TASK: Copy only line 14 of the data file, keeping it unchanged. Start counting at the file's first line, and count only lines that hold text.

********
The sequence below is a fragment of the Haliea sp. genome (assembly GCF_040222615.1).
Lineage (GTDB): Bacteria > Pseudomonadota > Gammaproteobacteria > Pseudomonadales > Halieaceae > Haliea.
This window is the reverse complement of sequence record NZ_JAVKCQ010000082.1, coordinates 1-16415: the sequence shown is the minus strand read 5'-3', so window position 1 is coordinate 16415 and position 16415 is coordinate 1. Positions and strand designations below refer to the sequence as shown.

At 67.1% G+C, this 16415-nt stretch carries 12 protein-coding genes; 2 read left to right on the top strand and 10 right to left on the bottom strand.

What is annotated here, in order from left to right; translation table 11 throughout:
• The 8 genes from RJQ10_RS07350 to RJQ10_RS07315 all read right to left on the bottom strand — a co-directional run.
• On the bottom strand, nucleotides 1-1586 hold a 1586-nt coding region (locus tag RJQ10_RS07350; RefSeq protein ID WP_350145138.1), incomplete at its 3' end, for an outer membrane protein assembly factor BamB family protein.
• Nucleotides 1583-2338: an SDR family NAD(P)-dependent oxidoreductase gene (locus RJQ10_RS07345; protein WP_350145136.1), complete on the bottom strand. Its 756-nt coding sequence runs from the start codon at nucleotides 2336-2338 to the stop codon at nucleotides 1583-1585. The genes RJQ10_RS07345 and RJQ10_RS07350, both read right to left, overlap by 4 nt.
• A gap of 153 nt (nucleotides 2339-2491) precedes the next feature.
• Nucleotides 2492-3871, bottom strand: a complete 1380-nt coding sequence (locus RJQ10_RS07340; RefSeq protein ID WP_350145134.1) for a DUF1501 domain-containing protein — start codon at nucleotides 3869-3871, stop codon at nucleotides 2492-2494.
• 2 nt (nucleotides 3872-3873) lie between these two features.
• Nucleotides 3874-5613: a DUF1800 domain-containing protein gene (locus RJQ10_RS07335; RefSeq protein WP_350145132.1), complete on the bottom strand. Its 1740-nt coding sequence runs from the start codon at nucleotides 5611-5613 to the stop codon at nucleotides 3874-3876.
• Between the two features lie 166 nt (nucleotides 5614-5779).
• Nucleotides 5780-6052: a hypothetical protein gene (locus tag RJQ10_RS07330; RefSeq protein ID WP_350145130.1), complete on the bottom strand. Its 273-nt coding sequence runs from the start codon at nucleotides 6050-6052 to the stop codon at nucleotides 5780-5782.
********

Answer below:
• Nucleotides 5780-6052: a hypothetical protein gene (locus tag RJQ10_RS07330; RefSeq protein ID WP_350145130.1), complete on the bottom strand. Its 273-nt coding sequence runs from the start codon at nucleotides 6050-6052 to the stop codon at nucleotides 5780-5782.